Categorized | National News

Dominicans Paying “Lip Service” on Poaching Issue

With the crawfish season now closed, making it illegal for fishermen to go in search of this catch, local fishermen have expressed concern that this off period could become peak season for foreign poachers to rape Bahamian waters.

Agriculture and Marine Resources Minister V. Alfred Gray acknowledged this concern Tuesday and noted that while poaching continues to be a problem for The Bahamas, the government is doing all it can to address this activity.

Most recently, the minister said Parliament approved the government’s resolution to borrow more than $200 million for the purchase of nine Royal Bahamas Defense Force (RBDF) vessels.

The first of these vessels is expected to arrive in June.

But Mr. Gray admitted that the government is growing frustrated with the Dominican Republic’s government, who he said continues dragging its feet with cracking down on its fishermen.

“Once these boats are in place, I have a strong feeling, with or without the support of the Dominican government; the Government of The Bahamas will be in a magnificent position to police our borders and prevent poaching in any material way…only time will tell and we are waiting for those boats to come to assist the process of guarding our borders,” the minister said.

The Bahamas and the Dominican Republic have been in talks over the issue of poaching for several months.

Mr. Gray said the government received a commitment from the Dominican Republic to outfit some of its vessels with GPS systems making it easier to track the movement of those vessels leaving that country, but to date he adds, nothing has happened.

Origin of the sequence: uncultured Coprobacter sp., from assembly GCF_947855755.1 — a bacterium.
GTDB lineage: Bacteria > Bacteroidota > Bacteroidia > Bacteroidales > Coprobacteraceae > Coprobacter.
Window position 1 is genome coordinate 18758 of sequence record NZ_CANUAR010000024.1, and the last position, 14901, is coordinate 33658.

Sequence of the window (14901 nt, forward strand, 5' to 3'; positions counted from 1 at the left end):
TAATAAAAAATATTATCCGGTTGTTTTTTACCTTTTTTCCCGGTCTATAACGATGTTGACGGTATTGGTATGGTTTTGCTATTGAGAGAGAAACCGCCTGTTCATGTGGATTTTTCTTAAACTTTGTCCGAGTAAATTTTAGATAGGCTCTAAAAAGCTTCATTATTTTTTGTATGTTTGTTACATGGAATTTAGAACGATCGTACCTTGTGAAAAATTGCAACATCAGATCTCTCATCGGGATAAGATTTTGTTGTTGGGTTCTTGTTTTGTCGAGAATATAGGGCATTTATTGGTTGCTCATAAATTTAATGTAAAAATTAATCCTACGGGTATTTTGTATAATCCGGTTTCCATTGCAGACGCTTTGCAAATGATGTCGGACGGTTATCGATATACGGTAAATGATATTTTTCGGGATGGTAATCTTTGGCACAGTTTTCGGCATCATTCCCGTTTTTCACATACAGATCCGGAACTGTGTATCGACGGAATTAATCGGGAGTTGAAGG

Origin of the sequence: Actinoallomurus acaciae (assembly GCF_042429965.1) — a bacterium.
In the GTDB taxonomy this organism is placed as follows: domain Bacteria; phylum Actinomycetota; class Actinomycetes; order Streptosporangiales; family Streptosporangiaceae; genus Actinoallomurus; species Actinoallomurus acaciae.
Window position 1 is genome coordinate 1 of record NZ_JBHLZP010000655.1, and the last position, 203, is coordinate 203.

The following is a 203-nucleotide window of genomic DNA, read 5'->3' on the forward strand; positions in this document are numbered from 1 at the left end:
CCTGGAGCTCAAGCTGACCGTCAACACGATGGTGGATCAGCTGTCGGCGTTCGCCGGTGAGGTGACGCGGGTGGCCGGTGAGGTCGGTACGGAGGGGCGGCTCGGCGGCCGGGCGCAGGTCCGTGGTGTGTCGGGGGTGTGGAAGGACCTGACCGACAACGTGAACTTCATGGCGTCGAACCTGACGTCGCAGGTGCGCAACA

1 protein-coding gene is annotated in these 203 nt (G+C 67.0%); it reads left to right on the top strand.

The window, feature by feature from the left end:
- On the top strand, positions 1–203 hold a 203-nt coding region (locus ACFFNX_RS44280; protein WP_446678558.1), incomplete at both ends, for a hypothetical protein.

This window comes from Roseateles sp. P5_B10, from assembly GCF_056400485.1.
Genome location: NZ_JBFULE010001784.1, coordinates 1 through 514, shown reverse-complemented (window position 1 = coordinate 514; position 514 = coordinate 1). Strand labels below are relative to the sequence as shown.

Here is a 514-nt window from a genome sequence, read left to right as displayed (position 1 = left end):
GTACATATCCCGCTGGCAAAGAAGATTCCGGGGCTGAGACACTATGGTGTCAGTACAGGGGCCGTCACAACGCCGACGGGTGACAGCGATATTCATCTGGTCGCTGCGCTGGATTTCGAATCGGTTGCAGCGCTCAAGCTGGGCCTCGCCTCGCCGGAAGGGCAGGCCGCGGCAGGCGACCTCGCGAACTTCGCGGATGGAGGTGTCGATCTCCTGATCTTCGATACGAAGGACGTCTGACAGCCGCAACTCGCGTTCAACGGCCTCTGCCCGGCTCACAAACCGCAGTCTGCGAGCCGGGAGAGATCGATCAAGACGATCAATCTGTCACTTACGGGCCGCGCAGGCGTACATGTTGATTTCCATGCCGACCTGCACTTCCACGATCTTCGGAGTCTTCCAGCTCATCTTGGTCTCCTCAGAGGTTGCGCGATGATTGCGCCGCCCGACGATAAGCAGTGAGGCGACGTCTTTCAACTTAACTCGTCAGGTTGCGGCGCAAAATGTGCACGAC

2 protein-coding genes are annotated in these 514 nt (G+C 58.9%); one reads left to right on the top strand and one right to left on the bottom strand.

“We spoke to no less a person than the president of the Dominican Republic and we left the Dominican Republic believing that we had a deal and obviously the deal has not yet materialised, we still hope that it will,” he said.
The minister said even while it appears the Dominican Republic is merely paying lip service to the concerns of The Bahamas, this country’s government is resolute in addressing poaching which robs The Bahamas of millions of dollars and puts fishermen and RBDF officers in tremendous danger.

“All the talks are over,” he added. “It’s just a matter of signing the Memorandum of Understanding and implementing what we had agreed and so we’re still hopeful. With their [the Dominican Republic’s] assistance or without their assistance, we have an obligation to police the Bahamian waters and when these boats arrive in time we will do so. I just ask patience on behalf of our fishermen because we are doing our best.”

Written by Jones Bahamas

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